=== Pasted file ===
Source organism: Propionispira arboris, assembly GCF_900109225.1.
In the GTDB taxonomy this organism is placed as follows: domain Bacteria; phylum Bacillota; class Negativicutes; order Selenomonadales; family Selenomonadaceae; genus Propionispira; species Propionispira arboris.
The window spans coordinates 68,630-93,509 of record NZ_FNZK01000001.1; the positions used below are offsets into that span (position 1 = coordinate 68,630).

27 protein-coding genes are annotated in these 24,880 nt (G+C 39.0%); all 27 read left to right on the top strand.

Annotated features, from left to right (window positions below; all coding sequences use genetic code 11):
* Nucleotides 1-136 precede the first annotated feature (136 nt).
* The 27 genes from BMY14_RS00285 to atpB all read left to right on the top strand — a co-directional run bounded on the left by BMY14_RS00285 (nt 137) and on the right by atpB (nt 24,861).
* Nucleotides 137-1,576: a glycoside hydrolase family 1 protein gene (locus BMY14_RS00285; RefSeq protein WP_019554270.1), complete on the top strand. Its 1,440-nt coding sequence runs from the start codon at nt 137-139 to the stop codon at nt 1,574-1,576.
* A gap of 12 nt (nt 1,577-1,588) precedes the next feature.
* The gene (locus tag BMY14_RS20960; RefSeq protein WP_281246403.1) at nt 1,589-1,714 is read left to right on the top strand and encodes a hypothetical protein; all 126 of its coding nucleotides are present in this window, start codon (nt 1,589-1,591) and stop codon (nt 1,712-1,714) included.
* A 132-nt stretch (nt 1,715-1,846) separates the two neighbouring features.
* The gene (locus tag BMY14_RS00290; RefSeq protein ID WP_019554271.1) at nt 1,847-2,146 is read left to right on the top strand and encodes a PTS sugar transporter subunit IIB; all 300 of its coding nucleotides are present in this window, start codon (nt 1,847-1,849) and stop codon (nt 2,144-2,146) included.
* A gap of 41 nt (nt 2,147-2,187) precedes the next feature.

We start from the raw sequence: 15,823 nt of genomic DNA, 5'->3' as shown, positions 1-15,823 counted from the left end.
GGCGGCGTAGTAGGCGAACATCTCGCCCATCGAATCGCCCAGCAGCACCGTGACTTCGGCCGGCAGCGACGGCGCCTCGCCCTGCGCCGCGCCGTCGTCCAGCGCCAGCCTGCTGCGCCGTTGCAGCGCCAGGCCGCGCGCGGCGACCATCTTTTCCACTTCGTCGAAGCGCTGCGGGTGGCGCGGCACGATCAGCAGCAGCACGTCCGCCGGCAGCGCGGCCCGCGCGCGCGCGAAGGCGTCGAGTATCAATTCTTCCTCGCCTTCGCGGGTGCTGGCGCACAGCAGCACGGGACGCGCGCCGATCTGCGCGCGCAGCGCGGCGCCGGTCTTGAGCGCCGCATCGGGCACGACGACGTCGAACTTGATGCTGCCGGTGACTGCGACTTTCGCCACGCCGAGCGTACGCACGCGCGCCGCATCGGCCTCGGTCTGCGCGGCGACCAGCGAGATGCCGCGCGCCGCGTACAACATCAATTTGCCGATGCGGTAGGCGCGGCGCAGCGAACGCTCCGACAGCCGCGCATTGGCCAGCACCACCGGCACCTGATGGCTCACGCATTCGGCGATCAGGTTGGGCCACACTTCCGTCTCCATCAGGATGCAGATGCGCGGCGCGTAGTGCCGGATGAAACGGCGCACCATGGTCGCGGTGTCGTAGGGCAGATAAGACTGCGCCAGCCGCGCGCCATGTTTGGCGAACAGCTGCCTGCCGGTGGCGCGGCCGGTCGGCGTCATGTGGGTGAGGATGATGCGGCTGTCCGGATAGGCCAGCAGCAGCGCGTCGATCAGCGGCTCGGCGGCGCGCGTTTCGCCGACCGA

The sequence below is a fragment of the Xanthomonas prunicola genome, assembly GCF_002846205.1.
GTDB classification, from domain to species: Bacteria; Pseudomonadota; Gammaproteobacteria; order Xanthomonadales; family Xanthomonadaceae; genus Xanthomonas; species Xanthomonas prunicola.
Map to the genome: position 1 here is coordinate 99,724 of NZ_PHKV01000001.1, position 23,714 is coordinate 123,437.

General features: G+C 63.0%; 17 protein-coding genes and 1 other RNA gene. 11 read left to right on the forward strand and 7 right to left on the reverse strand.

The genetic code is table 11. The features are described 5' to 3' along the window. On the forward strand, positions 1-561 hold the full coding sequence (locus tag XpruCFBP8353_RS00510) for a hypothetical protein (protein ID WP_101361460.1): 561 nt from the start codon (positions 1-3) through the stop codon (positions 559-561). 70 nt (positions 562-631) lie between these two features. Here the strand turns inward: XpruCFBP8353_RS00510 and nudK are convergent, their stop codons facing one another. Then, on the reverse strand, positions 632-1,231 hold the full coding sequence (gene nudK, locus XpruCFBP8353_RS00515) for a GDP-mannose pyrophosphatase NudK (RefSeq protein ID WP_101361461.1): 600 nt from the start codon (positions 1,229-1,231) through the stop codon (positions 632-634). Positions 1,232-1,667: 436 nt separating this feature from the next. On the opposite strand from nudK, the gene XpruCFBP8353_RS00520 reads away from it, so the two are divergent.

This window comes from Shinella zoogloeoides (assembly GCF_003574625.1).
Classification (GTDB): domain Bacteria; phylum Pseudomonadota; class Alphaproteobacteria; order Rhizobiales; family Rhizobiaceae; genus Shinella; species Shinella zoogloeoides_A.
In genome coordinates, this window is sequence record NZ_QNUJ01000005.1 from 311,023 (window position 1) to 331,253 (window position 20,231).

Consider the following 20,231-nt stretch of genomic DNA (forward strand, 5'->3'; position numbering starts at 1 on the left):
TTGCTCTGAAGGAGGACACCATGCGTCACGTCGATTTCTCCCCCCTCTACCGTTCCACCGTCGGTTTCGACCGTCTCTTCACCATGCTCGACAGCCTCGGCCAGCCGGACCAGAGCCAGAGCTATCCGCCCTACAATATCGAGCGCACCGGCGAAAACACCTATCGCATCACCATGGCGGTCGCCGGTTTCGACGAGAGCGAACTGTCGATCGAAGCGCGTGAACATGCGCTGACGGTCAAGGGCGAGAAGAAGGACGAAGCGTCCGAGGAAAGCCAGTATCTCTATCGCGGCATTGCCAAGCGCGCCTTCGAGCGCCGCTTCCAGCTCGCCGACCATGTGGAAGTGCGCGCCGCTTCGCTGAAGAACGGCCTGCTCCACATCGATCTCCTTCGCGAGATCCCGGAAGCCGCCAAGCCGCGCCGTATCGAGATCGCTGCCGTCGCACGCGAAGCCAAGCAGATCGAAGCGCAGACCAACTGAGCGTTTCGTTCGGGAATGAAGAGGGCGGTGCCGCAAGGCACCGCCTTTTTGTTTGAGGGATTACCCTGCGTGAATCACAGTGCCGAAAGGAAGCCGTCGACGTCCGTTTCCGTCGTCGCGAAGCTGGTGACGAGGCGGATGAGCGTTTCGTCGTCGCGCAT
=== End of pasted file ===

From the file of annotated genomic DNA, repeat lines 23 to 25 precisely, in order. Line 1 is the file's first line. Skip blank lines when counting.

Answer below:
In genome coordinates, this window is sequence record NZ_QNUJ01000005.1 from 311,023 (window position 1) to 331,253 (window position 20,231).

Consider the following 20,231-nt stretch of genomic DNA (forward strand, 5'->3'; position numbering starts at 1 on the left):
TTGCTCTGAAGGAGGACACCATGCGTCACGTCGATTTCTCCCCCCTCTACCGTTCCACCGTCGGTTTCGACCGTCTCTTCACCATGCTCGACAGCCTCGGCCAGCCGGACCAGAGCCAGAGCTATCCGCCCTACAATATCGAGCGCACCGGCGAAAACACCTATCGCATCACCATGGCGGTCGCCGGTTTCGACGAGAGCGAACTGTCGATCGAAGCGCGTGAACATGCGCTGACGGTCAAGGGCGAGAAGAAGGACGAAGCGTCCGAGGAAAGCCAGTATCTCTATCGCGGCATTGCCAAGCGCGCCTTCGAGCGCCGCTTCCAGCTCGCCGACCATGTGGAAGTGCGCGCCGCTTCGCTGAAGAACGGCCTGCTCCACATCGATCTCCTTCGCGAGATCCCGGAAGCCGCCAAGCCGCGCCGTATCGAGATCGCTGCCGTCGCACGCGAAGCCAAGCAGATCGAAGCGCAGACCAACTGAGCGTTTCGTTCGGGAATGAAGAGGGCGGTGCCGCAAGGCACCGCCTTTTTGTTTGAGGGATTACCCTGCGTGAATCACAGTGCCGAAAGGAAGCCGTCGACGTCCGTTTCCGTCGTCGCGAAGCTGGTGACGAGGCGGATGAGCGTTTCGTCGTCGCGCAT